I am travelling to Vietnam for the next two weeks (2nd – 16th October) without my laptop. As a result this blog will be inactive for that period. A new post will be up and ready to go on the 16th of October.
Clairvius Narcisse, born 1922, was a Haitian man allegedly turned into a zombie.
The Hatian Creole ‘Zonbi’, the origin of our term, is a little different from the familiar flesh eating revenants we know today. The zombies of Haiti were corpses raised from the dead by voodoo sorcerers, or bokor – mindless slaves who would do only their master’s bidding.
Zombies were feared in rural Haitian society – superstitious families would even stab or decapitate loved ones in burial to prevent them from rising again. Narcisse is not the only case, merely the best documented.
On April 31st, 1962 40 year old Clairvius Narcisse, suffering from intense bodily fever, checked in to Albert Schweizer Hospital. His American doctors noted Narcisse’s worsening condition – his lips were blue and blood dripped from his mouth. The patient felt insects crawling beneath his skin.
On May 2nd 1962 Narcisse was pronounced dead. His sisters Angelina and Marie Claire identified the body and buried him the following day.
Eighteen years later Angelina was at a marketplace in her hometown when a stranger called her name. What she saw made her scream. Though older and empty eyed, the man had her brother’s face. He introduced himself by a childhood moniker only family would have known. Angelina and her village were convinced the man was Clairvius.
According to Narcisse, it began with an inheritance dispute. His brother had sold Narcisse’s soul to a bokor, who administered a sinister poison to induce his malaise. Clairvius claimed to be fully conscious during his burial; paralysed utterly, appearing dead, but still alive.
After a few days he was exhumed by his tormentor’s acolytes, beaten, bound and forced fed another potion that reduced him to a mindless trance. Giving regular dosages, the bokor subjected Narcisse to slavery at a sugar plantation.
Two years later the ‘zombies’ revolted and beat the sorcerer to death. Finally free from the bokor’s curse, Narcisse spent the next sixteen years on the street. Though his mental functions slowly recovered, he dared not return home until his brother too was dead.
Eminent Haitian psychiatrist Dr Lamarque Douyon, who had studied mental delirium closely, interviewed 200 witnesses and met with Narcisse to confirm his condition. In 1981 the BBC did a short documentary.
Harvard educated ethnobotanist Wade Davis, who met with Douyon and Narcisse explained the case through science. According to Wade’s book ‘the Serpent and the Rainbow’ the bokor’s original potion was a sinister concoction of teterodoxin – found in pufferfish venom, grounded human bones, millipedes and toad toxin. Teterodoxin, a neurotoxin 160 times the power of cocaine, can leave its victims in weeklong comas – Wade claims resemble death.
The second ‘zombie’ potion contained datura – a deadly poison which induces widened pupils, intense delirium, suggestibility and severe amnesia. Datura has a long association with voodoo and bokors. Coupled with a full day buried alive the bokor’s potion deteriorated Narcisse’s brain to the extent he could neither speak nor act freely – only follow basic commands without question: the zombie of voodoo folklore.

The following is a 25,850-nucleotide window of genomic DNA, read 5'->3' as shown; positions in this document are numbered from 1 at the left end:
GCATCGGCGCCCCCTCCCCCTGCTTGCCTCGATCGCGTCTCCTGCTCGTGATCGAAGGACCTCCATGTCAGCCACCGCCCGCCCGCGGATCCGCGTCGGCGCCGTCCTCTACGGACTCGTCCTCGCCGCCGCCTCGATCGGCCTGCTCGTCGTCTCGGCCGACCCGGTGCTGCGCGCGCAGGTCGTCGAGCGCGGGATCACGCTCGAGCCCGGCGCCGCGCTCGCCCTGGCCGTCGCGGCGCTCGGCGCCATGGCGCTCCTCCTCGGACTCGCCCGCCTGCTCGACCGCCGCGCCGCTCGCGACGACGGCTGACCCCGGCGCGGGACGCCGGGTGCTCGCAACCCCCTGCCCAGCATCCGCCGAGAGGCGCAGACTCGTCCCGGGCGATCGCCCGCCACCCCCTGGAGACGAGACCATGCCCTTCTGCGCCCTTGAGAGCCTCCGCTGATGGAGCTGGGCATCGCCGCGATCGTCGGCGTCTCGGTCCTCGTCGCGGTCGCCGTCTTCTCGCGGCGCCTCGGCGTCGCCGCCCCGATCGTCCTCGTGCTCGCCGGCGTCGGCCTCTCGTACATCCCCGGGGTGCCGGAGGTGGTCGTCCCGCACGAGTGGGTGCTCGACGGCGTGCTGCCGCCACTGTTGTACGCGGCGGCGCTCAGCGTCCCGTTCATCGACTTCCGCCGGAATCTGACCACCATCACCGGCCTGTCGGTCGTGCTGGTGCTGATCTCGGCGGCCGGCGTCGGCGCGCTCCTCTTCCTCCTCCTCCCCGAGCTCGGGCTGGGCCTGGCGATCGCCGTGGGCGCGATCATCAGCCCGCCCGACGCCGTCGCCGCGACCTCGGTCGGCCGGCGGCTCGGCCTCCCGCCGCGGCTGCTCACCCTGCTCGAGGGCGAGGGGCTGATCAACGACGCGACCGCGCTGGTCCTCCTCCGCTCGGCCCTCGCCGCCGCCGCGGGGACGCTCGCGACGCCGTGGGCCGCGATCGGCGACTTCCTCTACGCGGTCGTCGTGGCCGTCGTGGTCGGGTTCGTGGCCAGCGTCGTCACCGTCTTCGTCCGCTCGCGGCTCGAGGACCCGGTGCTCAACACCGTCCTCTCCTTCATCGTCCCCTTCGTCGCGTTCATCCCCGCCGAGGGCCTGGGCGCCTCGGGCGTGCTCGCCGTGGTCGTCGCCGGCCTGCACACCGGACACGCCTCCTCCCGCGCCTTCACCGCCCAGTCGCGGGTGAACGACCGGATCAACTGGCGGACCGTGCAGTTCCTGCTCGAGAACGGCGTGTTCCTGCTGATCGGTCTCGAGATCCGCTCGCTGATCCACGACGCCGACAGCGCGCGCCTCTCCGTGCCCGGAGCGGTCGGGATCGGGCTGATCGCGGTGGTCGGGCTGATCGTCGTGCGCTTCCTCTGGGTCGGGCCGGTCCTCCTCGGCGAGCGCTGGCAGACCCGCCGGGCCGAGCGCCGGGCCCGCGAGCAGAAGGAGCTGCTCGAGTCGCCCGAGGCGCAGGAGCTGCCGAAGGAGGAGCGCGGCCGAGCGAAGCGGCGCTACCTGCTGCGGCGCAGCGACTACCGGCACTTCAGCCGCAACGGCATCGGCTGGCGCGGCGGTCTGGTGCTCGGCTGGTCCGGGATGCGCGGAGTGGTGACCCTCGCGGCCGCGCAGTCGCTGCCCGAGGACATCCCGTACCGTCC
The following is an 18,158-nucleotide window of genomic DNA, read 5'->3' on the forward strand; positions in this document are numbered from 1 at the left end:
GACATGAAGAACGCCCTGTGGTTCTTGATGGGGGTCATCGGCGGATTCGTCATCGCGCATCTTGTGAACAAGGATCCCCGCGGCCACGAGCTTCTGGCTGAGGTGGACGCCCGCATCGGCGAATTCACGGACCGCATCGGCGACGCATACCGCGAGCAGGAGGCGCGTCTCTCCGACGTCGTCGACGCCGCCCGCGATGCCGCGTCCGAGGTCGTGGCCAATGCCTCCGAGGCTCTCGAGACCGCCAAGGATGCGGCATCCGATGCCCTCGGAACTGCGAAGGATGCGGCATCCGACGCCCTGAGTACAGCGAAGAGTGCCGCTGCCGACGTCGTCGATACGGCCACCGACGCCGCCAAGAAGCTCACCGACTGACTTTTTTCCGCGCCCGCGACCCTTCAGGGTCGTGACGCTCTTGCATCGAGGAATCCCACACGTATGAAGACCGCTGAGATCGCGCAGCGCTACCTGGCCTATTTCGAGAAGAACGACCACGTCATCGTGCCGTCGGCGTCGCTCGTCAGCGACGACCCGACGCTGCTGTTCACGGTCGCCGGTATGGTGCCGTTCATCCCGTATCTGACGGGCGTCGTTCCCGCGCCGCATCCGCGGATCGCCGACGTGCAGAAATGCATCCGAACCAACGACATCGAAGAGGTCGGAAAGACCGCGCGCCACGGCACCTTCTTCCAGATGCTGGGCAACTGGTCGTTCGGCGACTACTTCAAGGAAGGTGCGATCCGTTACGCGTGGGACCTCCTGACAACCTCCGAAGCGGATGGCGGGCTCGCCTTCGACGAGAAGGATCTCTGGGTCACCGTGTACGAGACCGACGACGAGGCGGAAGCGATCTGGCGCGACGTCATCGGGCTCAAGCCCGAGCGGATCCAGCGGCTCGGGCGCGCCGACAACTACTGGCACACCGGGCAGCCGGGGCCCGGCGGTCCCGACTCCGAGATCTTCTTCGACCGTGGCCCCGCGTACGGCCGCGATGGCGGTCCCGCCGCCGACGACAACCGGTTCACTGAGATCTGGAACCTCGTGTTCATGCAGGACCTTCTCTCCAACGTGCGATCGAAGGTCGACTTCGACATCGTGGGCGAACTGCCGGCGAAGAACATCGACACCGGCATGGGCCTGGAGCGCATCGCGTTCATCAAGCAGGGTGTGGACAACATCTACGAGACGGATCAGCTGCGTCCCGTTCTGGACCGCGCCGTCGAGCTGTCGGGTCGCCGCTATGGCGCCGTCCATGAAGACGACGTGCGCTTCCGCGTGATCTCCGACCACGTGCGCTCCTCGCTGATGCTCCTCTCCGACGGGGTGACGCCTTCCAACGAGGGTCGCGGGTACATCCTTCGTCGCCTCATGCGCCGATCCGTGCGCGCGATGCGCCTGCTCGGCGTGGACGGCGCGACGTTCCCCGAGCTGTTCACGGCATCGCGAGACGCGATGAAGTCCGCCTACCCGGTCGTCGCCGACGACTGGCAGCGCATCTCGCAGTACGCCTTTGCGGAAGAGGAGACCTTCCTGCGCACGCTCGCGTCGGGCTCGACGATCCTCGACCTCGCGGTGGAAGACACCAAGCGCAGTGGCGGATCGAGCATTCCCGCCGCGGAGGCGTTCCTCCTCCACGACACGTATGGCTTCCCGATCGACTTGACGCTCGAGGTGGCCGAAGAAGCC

Narcisse was not the only confirmed case. Like him, Francina ‘Ti Femme’ Ileus had ‘died’ in 1976 of a sudden sickness only to be rediscovered two years later. Police found her grave filled with rocks. Unwanted by her community, whom Davis suspected had plotted her zombification, Ileus passed into the care of Dr Douyon. He reported that Ileus, though able to communicate, was emotionless, had no perception of time and could not even remember her age.
Being a zombie in Haiti is akin to being a leper. Clairvius Narcisse was recognised, but as only a shell of his former self – a man without a soul. In first death he was man in hospital, surrounded by loved ones. In his second, an impoverished outcast.
It’s been a month since the Charlottesville Riot. On August 12th, supposedly protesting the planned removal of a Robert E Lee statue, hundreds descended on the town in a torch lit rally, displaying an array of white nationalist insignia including swastikas. Chants included the Nazi maxim ‘Blood and Soil’, ‘White Lives Matter’ and ‘Jews will not replace us’. They clashed with counter protesters the next day, leading to one death and multiple injuries.
‘The Unite the Right’ rally was, truthfully, a ‘Unite the Far Right’ rally. All the white supremacist groups coalesced: klansmen, neo-Nazis, neo-confederates and, most notably, adherents of the burgeoning alt right movement.
As an aside, only one particular cohort seemed missing – skinheads. The eponymous hairdo and doc martins, it seems, have been replaced by the khakis and white polos of the new generation’s racists. Skinheads, as a distinct subculture, have largely died out, succeeded by the far more savvy and successful alt right, a movement of unprecedented growth, owing to its ‘softened’ and intellectualised image.
The Charlottesville rally showed their strength – these were not merely keyboard warriors, but a numerous and organised movement, capable of putting boots on the ground.
I argue the march backfired.
Lee Statues: Charlottesville prompted the immediate removal of the Lee statue, along with confederate monuments across the US.
- August 15th: Demonstrators illegally remove the courthouse Confederate Soldiers Monument in Durham, North Carolina.
- August 16th: Baltimore authorities remove the city’s Stonewall Jackson and Robert E Lee Statue.
- August 19th: The Lee monument at Duke University is removed.
- September 18th: Dallas removes the Lee Statue in the city park.
The removal of confederate monuments in the south was already a growing trend in 2017. The ugly display of hate at Charlottesville only quickened the pace by authorities all too eager to distance themselves from the Old South’s white supremacist legacy.
Alt Right: At Charlottesville the alt right’s careful cultivation of a refined, accessible white nationalist movement was decimated. The Nazi imagery, the violence and Heather Heyer’s murder showed the movement’s true colours (or at least that off its extremist wing). These were not simple patriots espousing positive white identity but bigots of a familiar stripe, whose message is little different from the neo-Nazis they marched alongside.